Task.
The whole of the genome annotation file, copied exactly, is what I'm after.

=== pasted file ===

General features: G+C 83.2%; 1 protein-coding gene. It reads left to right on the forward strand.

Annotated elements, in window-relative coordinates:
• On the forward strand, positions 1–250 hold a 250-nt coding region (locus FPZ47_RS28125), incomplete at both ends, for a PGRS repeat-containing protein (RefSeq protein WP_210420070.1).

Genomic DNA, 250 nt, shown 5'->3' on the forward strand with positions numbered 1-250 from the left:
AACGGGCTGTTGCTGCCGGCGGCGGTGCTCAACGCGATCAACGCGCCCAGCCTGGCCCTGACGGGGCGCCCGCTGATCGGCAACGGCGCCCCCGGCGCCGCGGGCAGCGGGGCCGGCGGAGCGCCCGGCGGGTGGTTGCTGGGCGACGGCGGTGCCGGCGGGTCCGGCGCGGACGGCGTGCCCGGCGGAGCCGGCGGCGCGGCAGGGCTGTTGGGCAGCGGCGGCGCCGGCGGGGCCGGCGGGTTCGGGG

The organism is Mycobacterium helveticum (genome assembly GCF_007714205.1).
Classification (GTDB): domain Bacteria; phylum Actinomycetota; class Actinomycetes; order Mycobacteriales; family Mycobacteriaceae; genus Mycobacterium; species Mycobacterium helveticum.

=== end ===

General features: G+C 83.2%; 1 protein-coding gene. It reads left to right on the forward strand.

Annotated elements, in window-relative coordinates:
• On the forward strand, positions 1–250 hold a 250-nt coding region (locus FPZ47_RS28125), incomplete at both ends, for a PGRS repeat-containing protein (RefSeq protein WP_210420070.1).

Genomic DNA, 250 nt, shown 5'->3' on the forward strand with positions numbered 1-250 from the left:
AACGGGCTGTTGCTGCCGGCGGCGGTGCTCAACGCGATCAACGCGCCCAGCCTGGCCCTGACGGGGCGCCCGCTGATCGGCAACGGCGCCCCCGGCGCCGCGGGCAGCGGGGCCGGCGGAGCGCCCGGCGGGTGGTTGCTGGGCGACGGCGGTGCCGGCGGGTCCGGCGCGGACGGCGTGCCCGGCGGAGCCGGCGGCGCGGCAGGGCTGTTGGGCAGCGGCGGCGCCGGCGGGGCCGGCGGGTTCGGGG

The organism is Mycobacterium helveticum (genome assembly GCF_007714205.1).
Classification (GTDB): domain Bacteria; phylum Actinomycetota; class Actinomycetes; order Mycobacteriales; family Mycobacteriaceae; genus Mycobacterium; species Mycobacterium helveticum.